Sunday, March 7, 2010

Ridin' with Hondo. Volume 4










This column is intended to keep the reader abreast of ongoing training efforts that Eki and his partner experience as they move toward the holy grail of bike races, the Trans Iowa V.6. Any and all similarities of said training partner to humans acquainted with or related to the reader are purely coincidental. The writer deeply apologizes for disturbing qualities that may exist between others and the 'partner'.

The alarm came too soon and after rolling out of the sack I asked the question, "Are you really ready for this?". It wasn't the ride I was asking about (as this was the 3rd weekend in a row that included an 8 hour effort), but in fact it was Hondo that weighed on my mind. Could I really put up with all that he has to offer for another large block of my life on the bike? I'd have to gut it out. After all, these rides are about mental toughness just as much as they are about physical training.
I rolled into the usual meeting place a few minutes early to find three small lights milling about by the stern of the great vessel. I pretended to not notice them as I fumbled with an equipment adjustment allowing the group lead by Hondo to approach me. The first words out of his mouth as he came into view were, "Who is it?, Who is that?". Dear Reader, Hondo has scored hundreds and hundreds of riding hours with this writer, yet the start of every ride seems to be the first time we have met.
A fresh face showed itself in the group which was inspiring. Dave Schuneman who had been logging hours previous to our 6 a.m. start had hooked onto the ride and he intended on escorting us out of town as well as provide Rich, Jeremy and myself a buffer to the effects of the ageing Hondo. Some good natured chatter stared the morning as we headed north up the shore of the Gitchee Gumme. It wasn't long before a flat struck the group, this time it was the front tire of the confused one. I took this opportunity to unleash a flurry of derogatory comments directed his way as 'pay back' for last week's experience where I endured a 15 minute tongue lashing. I even managed to get this unique picture to capture the moment.


Soon enough we were back on the road heading toward Rich's favorite coffee shop, the Mocah Moose (sp?). Upon our arrival a mere 25 minutes out from the incident depicted in the picture Hondo announced, "I'm getting another flat!". Frustrated, the group pushed on into the parking lot 10 minutes before opening time. This would surely allow the 'cagey veteran' ample time to repair the damaged wheel. However, as he has staved off his admittance to a nursing home thus far, it became clear that he was definitely in need of some professional assistance. While attempting to fill the tube with air it was observed that he had affixed the pump to the stem at an angle that could only spell disaster. Yes, it happened, he sheered off the stem rendering the tube useless. The group milled about nervously as it was apparent he was losing his mind. I took a few steps away from the scene in the hope that none of the absurdity would rub off on me. Then, the colossal Hondo moment happened. He actually placed a patch on a perfectly good section of the tube and was then confused as to why the tube wouldn't hold air. Jeremy Kershaw rose to the occasion with the patients he employs at his work place (appropriately a hospital) pointing out that the puncture was 1/4 inch to the right of the patch. A tense energy entered the group as glances were exchanged regarding Hondo's condition. Thankfully, he carries the equivalence of a bike shop on his back and ultimately Jeremey was able to assist in the final repair while the crazed one rambled on about needing glasses.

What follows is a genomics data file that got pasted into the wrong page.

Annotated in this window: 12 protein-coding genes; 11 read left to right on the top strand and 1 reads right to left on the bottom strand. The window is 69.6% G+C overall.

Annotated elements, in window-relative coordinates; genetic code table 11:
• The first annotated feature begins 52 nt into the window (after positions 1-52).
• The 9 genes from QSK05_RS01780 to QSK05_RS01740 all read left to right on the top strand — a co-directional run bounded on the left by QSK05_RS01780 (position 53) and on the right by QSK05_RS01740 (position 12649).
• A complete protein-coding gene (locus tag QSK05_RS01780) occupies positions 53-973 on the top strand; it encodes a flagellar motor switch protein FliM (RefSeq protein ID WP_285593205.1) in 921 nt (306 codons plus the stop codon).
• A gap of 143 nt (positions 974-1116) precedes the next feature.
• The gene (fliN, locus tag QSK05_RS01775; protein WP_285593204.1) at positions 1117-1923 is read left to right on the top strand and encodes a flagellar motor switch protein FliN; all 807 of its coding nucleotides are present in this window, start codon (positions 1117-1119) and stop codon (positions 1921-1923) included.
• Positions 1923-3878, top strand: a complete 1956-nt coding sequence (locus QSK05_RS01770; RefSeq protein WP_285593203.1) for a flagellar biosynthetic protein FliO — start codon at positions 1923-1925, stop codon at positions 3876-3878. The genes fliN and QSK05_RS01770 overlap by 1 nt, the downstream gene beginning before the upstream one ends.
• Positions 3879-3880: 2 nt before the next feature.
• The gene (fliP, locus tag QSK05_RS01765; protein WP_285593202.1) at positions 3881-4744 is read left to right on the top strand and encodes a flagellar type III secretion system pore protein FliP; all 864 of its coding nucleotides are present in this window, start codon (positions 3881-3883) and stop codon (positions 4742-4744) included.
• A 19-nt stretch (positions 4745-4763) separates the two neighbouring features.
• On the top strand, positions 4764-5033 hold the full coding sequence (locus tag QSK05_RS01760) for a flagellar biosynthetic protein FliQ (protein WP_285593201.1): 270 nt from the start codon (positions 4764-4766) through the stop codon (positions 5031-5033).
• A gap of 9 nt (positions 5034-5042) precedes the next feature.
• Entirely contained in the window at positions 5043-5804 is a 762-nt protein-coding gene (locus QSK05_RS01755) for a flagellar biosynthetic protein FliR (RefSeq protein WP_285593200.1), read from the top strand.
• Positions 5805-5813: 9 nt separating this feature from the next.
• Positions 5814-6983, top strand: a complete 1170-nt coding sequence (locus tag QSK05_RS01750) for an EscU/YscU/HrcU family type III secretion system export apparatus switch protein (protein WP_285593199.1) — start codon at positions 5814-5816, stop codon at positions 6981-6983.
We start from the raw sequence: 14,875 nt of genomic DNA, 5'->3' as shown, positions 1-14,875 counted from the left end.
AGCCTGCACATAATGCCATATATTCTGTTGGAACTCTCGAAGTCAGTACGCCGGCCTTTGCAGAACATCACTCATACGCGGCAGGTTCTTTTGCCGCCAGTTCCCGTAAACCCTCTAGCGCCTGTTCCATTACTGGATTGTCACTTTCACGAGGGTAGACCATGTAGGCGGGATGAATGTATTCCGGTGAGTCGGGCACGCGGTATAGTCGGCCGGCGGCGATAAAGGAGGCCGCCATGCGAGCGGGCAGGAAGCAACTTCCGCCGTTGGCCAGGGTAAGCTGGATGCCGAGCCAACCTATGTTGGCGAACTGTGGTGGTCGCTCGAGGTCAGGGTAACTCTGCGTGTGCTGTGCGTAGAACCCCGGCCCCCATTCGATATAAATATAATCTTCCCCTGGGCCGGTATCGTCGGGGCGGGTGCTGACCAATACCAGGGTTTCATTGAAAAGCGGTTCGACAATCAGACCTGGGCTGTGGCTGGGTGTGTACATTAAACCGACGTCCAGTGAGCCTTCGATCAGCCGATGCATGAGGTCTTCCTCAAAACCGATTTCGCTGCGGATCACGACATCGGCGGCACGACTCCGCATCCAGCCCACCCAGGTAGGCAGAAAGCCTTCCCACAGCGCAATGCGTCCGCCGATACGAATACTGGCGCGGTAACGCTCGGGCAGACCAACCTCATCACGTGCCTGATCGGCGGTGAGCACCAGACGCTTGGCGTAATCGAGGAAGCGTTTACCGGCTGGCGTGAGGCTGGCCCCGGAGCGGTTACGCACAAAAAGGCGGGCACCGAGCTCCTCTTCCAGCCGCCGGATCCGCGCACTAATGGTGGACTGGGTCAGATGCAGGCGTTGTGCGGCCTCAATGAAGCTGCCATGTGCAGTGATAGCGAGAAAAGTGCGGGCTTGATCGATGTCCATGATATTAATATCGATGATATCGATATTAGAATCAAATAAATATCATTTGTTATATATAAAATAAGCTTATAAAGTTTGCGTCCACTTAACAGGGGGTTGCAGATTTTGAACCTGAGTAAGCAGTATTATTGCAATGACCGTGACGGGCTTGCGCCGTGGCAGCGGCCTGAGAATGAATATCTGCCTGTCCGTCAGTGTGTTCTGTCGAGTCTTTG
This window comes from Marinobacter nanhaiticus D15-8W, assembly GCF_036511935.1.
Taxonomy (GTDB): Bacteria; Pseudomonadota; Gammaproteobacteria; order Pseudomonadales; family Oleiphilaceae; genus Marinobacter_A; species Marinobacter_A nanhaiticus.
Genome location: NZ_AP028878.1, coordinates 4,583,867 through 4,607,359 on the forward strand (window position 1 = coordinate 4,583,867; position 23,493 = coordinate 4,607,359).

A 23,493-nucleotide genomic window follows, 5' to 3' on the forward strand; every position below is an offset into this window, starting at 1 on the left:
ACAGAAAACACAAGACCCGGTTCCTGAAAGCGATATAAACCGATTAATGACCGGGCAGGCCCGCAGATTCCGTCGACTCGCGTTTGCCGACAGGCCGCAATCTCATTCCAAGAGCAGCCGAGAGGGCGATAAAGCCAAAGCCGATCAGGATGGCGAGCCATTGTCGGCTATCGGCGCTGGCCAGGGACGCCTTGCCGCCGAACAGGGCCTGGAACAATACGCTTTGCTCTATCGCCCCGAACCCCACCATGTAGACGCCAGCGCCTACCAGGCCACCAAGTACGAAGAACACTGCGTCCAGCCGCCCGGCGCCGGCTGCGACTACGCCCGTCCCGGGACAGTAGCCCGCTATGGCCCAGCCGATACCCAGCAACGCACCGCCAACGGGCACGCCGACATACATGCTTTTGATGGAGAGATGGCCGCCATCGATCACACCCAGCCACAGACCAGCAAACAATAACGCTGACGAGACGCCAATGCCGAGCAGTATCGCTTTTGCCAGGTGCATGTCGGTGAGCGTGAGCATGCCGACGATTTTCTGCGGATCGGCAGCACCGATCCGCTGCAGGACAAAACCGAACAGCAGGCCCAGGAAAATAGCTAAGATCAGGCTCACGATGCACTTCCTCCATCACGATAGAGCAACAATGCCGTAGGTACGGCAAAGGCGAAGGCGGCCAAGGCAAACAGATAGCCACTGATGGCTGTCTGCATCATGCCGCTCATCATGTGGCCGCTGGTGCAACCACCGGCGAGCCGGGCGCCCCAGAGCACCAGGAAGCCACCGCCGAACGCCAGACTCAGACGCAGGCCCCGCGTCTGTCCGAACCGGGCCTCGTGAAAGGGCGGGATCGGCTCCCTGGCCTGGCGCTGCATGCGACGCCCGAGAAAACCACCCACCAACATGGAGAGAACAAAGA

After some of our group devoured a full breakfast complete with decaf espressos (which confused me) we were finally on our way, serving our intended purpose - a bike ride. The miles began to tick off and we formed a pace line driving hard into the wind. Surprisingly, not receiving obnoxious instruction from Hondo as there's a chance he was humbled by his display back at the coffee shop, but I doubt it. I did however become concerned as I'd watched on more than one occasion Hondo blindly follow Jeremey's wheel as he pulled off allowing Hondo to come through and take a turn. This misstep caused the pace line to lose momentum as a chain reaction occurred due to Hondo's failed realization of the functions of an effective pace line. We shook our heads and continued to worry about him - poor guy.
We laughed, chased Rich up the climbs, coached Jeremey through a sick stomach and dried Hondo's tears as he told stories of what he used to be able to do.
More to come...










3 comments:

Rich said...

Man . . . You are one funny writer!

Charlie Farrow said...

Lies...all lies...You will be hearing from my lawyer!!!

Jeremy Kershaw said...

I was feigning illness only waiting to give someone "the Look" later on going up the Strand Hill.